Backed by wealthy advocacy groups like the Bill and Melinda Gates Foundation and the Walton Family Foundation, charter school proponents have long touted the schools as the way to improve education performance for low-income children. Backed by millions of dollars from pro-business interests and market-based reform-minded groups, they aim to expand charter school options and school vouchers.
Earlier this month, The Bentonville, Ark.-based Walton Family Foundation pledged to spend $1 billion backing new charter schools over a five-year period, Arianna Prothero of The Associated Press reported. A foundation spokesperson said poor families deserve more school options that help children succeed, including charters.
The problem: charter school oversight varies widely across the country — and while some charter schools have succeeded well, many remain no better (or even worse) than their public school counterparts. In some states, records laws are so lax, finding data to compare charter schools to the performance of public schools is tough. Opponents to charter schools, like former U.S. Assistant Secretary of Education Diane Ravitch, argue that charter schools hollow out existing public schools and benefit business interests without any clear upside to poor (often majority black) students.
Even the often-promoted, “2015 Urban Charter School Study,” found that, on average, less than half of urban charters perform better than traditional public schools in both reading and math.
Use the old journalism adage: follow the money in your own community. What foundations and business interests back education reform in your community? And how is that support changing the local education landscape?
Charter school laws and funding varies widely across the U.S. but in general charter schools receive public tax dollars from the local school district for each student enrolled, including for transportation. That formula puts them in competition with local, traditional education districts. Unlike public schools, in many states, anyone can start a charter school: parents, community leaders, businesses and even professional athletes.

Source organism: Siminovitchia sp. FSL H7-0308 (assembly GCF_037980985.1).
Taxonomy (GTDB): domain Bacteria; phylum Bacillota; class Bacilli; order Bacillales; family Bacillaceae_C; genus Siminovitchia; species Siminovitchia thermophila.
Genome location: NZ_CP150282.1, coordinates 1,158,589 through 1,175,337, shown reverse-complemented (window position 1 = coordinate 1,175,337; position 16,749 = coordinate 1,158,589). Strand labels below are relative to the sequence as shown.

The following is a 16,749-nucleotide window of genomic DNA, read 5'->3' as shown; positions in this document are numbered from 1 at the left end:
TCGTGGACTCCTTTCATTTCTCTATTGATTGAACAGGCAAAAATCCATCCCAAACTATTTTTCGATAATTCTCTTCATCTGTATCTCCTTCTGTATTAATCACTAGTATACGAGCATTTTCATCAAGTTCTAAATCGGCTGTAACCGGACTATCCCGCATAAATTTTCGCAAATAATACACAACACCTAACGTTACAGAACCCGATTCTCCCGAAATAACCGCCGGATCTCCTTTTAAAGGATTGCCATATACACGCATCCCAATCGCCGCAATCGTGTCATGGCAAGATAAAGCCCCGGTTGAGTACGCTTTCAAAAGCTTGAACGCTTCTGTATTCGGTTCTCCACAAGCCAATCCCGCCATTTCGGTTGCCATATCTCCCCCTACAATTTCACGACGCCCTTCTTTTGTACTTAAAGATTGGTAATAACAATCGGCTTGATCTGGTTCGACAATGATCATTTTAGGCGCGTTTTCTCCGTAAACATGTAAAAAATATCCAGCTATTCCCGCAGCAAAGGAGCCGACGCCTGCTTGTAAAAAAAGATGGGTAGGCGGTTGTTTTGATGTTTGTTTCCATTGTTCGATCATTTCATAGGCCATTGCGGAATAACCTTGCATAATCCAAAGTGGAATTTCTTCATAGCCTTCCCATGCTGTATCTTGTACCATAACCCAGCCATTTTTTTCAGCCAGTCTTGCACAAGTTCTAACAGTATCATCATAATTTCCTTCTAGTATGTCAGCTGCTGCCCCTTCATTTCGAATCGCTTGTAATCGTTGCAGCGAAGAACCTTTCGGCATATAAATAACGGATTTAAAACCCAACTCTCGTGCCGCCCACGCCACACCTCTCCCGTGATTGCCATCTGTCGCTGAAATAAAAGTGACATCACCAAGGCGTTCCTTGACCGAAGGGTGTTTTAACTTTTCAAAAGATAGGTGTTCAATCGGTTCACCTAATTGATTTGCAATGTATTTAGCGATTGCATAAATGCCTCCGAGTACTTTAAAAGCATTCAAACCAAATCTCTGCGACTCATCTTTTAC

Institutional Investor writer Imogen Rose-Smith reported former tennis star Andre Agassi has partnered with money manager Bobby Turner to fund charter schools across the nation through two private hedge funds. In October, Rose-Smith reported Agassi and Turner had just closed their second fund, expecting to raise $400 million from investors.
The charter school movement is a boom for hedge funds and investors, Huffington Post contributor Alan Singer explained. Tax code incentives designed to promote economic development in low-income areas allow banks and equity funds that invest in charter schools in these areas to take advantage of “a very generous tax credit,” he wrote. By some counts, investors can double the money they’ve invested over a seven-year-period. Singer muses the tax credit may have even encouraged Facebook CEO Mark Zuckerberg to promote charter schools in New Jersey. Zuckerberg donated half a million dollars and opened his own foundation to build charter schools.
Justin Murphy, a reporter with The Democrat and Chronicle in Rochester, N.Y. found that a powerful education consortium backed by local business interests and politicians has raked in millions of public funds, with little regulation. Murphy’s investigation found questionable administrative practices, including a school lease with a holding company controlled by a school trustee. The lease contract includes a rental fee more than twice the median rate that other charter schools pay in Monroe County. The charter school also applied for a grant to renovate the school. But in a twist: the school doesn’t own the building.
The real estate business benefits when charter schools open by helping them find and locate property, purchase property, and negotiate leases. Many real estate investment trusts hold charter schools in their portfolios alongside movie theaters, hotels and shopping centers.
The possibilities for digging into charter schools abound. A few questions to get you started follow:
- How do the salaries of local charter school leaders compare to traditional public school salaries?
- What nonprofits and business groups back education reform in your area?
- How does the performance of area charter schools stack up to traditional schools?
- What stances do your local politicians have on charter schools? What interests finance their campaigns?